Last year’s order improved the financial assistance scheme yet again, that time to make payments available to people with terminal illnesses and those unable to work through illness up to five years before their normal retirement age. Naturally, their payments would be actuarily reduced at the time of first payment, and, presumably, after their retirement date as well—in other words, throughout their life. Perhaps the Minister will be able to confirm that.

It came to light, though, that there was a problem with a few people who would be excluded from that provision, being too young to qualify. I believe that they did not totally fulfil the illness criterion as set out in last year’s order. I would be grateful if the Minister will confirm that when winding up. The order corrects that in cases where people have significantly reduced life expectancy if they have attained the age of 55 and are suffering from an ailment—the Minister used a technical term that I am afraid I did not catch—of which the prognosis is that they will die within five years. Amazingly, such payments are not to be actuarily reduced. Is this not apples and pears? The long-term ill are to have actuarily reduced payments, under last year’s order, while payments to the longer-term terminally ill are to be paid without such a reduction. That raises a question that I hope the Minister will be able to answer: why?

The second question that arises is what happens when the unfortunate sufferer exceeds his life expectancy of five years. Doctors, after all, are not infallible, and medical science is improving all the time. Do the payments remain the same, suddenly become actuarily reduced or what? Will the recipient perhaps have to reapply? Incidentally, in the Minister’s closing words, when he said he hoped that the first payments would be made by the end of April this year, he did not comment on the fact that the individuals have to apply. That raises the question of how they apply and to whom. Given that when the five years is up they are, or will be by then, almost at, or near, death’s door, I hope that the payments will continue unaltered and unreapplied-for—what a horrible word—until death.

I also note the second part of this order, which says that the payments we are discussing are to be treated as pensions. That has two effects. The first is that if the individual has enough income, the FAS payments will be taxable. The other is that they will go to reduce any incapacity benefit that may have been in payment. Will the Minister reassure me that not only will no one be worse off financially as a result of this but in all cases they will have more money to live on in their declining years? If the answers to my questions are positive, as I hope they are, then this order makes beneficial improvements to the financial assistance scheme and deserves our full support.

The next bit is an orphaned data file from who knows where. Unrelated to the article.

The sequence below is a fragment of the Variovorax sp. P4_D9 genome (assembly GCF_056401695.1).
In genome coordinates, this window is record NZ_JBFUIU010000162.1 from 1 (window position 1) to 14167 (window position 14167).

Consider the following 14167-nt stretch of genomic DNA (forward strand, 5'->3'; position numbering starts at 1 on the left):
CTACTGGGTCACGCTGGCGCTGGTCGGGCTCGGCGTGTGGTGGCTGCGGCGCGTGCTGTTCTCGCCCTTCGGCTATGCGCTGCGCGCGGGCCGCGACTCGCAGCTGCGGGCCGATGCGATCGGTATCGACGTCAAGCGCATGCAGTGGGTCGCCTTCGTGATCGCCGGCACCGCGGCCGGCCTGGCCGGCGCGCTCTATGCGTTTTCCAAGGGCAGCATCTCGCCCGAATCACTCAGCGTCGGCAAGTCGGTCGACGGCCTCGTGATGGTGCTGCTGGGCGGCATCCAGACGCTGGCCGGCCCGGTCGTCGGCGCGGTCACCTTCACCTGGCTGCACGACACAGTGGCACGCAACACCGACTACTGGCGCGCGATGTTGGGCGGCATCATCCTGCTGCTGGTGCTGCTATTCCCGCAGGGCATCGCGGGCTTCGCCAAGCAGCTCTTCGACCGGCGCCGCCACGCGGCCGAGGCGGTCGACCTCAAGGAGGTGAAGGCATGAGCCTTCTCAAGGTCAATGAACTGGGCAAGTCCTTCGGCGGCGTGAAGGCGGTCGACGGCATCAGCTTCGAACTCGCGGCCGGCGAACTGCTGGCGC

Lord Oakeshott of Seagrove Bay: We welcome these regulations. In previous years, regulations of this kind meant that we felt we had to challenge the Government

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on the failings of the financial assistance scheme, which was a sorry saga for many years. That would not be appropriate today, now that we are in the mode of rejoicing over a sinner that repenteth. It is now in a good state. This is a welcome change, and I congratulate the Minister on it.

There is one question of detail. I understand that establishing an individual’s life expectancy in these difficult circumstances will be for the department’s medical advisers, so the regulation says, but the final decision rests with the FAS scheme manager. How do those two things square? Are there situations in which the financial assistance scheme manager will overrule the medical advisers? That would be quite difficult to assess. Is there an appeals process? It could be quite a stressful time. Perhaps the Minister would clarify those points. We believe that the provision applies to only a small number of people. Perhaps the Minister could give an estimate of how many people are affected. There has been serious injustice for a small number of people and we are glad that it has been rectified.

5.30 pm

Lord McKenzie of Luton: I am grateful to both noble Lords for their comments and their support for these proposals. The noble Lord, Lord Skelmersdale, pressed me on actuarially reduced amounts. For someone with ill health, early access to actuarially reduced amounts simply reflects the fact that having access to the arrangements earlier will enable them to have them for a longer period of their life. It is a technique which quite often applies. That is in contrast to someone who has the severe ill health payment, which is predicated on a person having a progressive illness with a life expectancy not exceeding five years. Therefore, not reducing the amount actuarially reflects the fact that they will have it for a shorter period. That is the difference.